The vineyards of Camden Park are widely considered to be the first commercial vineyards in Australia. James and William Macarthur were certainly not the first to sell wine for profit or the first to export wine but were pioneers in the development of vineyards intended to produce a profit from the sale of quality wine. Prior to this wine was produced from small vineyards planted primarily for home consumption, with excess sold and sometimes exported.
The first vineyard was small, only one acre in extent, and largely experimental, but the second and third were on a much grander scale. As the closing words of this pamphlet demonstrate, James and William certainly had a vision of what was possible for Australian wine production, as they had previously for fine Merino wool.
‘Whether these Colonies can also hope to provide for the benefit of every class here at home, and at an equally moderate rate another exportable product, remains yet to be seen — so that even the tired artizan, in his hours of relaxation from toil, may not unseldom exclaim, “Go Fetch me a quart of (Australian) Sack.” ’
This short pamphlet outlining the Camden vineyards was produced to accompany samples of wine to the Great Exhibition at the Crystal Palace in 1851.
Published Jan 10, 2011 - 04:54 PM | Last updated Jan 10, 2011 - 05:07 PM
In the 19th century the florists’ Gloxinia was a very popular plant with hundreds of varieties under propagation. Out of fashion today, these beautiful and easily grown plants deserve to be revived. William Macarthur would not have recognised the large, multi-coloured flowers that dominate the show bench today but the plants he grew, predominantly of the slipper, or wild type, were equally beautiful.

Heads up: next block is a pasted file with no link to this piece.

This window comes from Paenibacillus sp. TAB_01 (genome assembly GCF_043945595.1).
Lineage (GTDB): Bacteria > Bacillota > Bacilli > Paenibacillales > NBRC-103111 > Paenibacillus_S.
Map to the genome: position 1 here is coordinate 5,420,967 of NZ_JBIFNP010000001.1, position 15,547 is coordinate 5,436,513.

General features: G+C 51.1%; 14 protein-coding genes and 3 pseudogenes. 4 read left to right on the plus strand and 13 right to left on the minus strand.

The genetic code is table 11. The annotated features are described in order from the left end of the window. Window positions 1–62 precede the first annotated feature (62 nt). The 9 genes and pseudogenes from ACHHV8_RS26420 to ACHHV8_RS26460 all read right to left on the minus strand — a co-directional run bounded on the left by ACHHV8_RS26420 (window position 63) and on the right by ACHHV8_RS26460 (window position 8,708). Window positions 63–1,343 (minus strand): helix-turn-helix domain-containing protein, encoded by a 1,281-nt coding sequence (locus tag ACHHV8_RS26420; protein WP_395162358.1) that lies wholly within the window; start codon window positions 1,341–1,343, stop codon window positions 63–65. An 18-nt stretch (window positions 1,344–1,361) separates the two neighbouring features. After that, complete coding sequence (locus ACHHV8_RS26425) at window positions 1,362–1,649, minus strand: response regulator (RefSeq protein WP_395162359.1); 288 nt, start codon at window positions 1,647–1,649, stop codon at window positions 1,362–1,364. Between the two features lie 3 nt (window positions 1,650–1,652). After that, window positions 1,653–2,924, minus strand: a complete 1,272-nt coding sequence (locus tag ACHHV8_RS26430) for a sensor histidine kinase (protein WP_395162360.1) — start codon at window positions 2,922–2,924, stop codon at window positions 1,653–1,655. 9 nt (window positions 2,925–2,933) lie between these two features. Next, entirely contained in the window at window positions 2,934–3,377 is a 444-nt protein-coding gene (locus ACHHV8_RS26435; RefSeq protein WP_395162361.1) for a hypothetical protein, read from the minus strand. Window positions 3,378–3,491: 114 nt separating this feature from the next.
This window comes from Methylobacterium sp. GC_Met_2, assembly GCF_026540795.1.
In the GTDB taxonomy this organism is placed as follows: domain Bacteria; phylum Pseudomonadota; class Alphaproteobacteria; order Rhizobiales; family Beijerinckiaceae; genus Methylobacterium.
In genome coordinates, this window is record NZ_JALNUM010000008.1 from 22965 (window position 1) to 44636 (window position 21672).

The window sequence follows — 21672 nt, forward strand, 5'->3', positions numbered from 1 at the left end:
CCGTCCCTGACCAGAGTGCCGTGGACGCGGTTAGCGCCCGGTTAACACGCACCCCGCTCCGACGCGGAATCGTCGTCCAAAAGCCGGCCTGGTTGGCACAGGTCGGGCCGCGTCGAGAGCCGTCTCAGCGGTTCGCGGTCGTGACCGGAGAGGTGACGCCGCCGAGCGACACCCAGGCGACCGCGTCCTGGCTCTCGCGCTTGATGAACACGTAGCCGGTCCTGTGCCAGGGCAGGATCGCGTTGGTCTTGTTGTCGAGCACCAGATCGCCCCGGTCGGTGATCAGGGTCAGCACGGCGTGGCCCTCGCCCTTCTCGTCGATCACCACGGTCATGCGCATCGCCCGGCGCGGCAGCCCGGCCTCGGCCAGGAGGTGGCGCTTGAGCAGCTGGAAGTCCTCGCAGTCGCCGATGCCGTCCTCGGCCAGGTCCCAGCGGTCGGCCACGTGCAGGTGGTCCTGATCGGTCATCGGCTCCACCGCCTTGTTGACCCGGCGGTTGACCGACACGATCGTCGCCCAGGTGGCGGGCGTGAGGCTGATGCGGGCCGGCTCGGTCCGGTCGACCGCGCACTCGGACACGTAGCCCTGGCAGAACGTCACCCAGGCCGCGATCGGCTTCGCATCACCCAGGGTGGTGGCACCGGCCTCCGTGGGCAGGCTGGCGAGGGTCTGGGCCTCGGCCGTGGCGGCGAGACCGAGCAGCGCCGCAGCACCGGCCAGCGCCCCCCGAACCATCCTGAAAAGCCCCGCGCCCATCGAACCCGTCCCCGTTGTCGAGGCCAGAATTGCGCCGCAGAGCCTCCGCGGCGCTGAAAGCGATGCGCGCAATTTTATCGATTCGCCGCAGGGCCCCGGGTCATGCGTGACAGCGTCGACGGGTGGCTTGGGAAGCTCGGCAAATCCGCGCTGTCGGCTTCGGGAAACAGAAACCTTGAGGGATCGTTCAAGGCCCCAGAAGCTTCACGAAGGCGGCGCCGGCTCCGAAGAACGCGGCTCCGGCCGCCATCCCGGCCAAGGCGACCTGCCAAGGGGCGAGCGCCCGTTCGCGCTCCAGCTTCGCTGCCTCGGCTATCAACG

Published Mar 14, 2010 - 01:56 PM | Last updated Jul 26, 2011 - 04:59 PM
If you have tried growing Tropaeolum tricolor from seed you have probably encountered difficulty and obtained a low germination rate. This was certainly my experience before I took this advice.
Published Jan 01, 2010 - 03:33 PM | Last updated Jul 30, 2010 - 03:38 PM
Letters on the Culture of the Vine and Manufacture of Wine by Maro, pen-name of William Macarthur. Letters XIV and XV describe primary and secondary fermentation of the wine. The illustration used here is a photograph of the cellars at Camden Park House.
The entire book is reproduced in the Hortus in ten parts. For background information and Macarthur’s Introduction to the book see Part 1.
Published Sep 30, 2010 - 05:11 PM | Last updated Jul 21, 2011 - 11:14 AM
The Hortus attempts to correctly identify, describe, illustrate and provide a brief history of all the plants grown at Camden Park between c.1820 and 1861.
The Hortus plants served a wide range of purposes: ornament, living fences, fibre, dyestuffs, medicine, food from the garden and orchard, and many others.
Plants in the Hortus are grouped by Family, perhaps the most useful of the higher order classifications.
Essays enhance the Hortus by providing a level of detail about the gardens, people, and plants that would be inappropriate for an individual plant profile.
News provides an opportunity for people interested in the gardens to keep in touch with the work being done to maintain and reinvigorate the gardens and receive advance notice of events such as Open Garden days.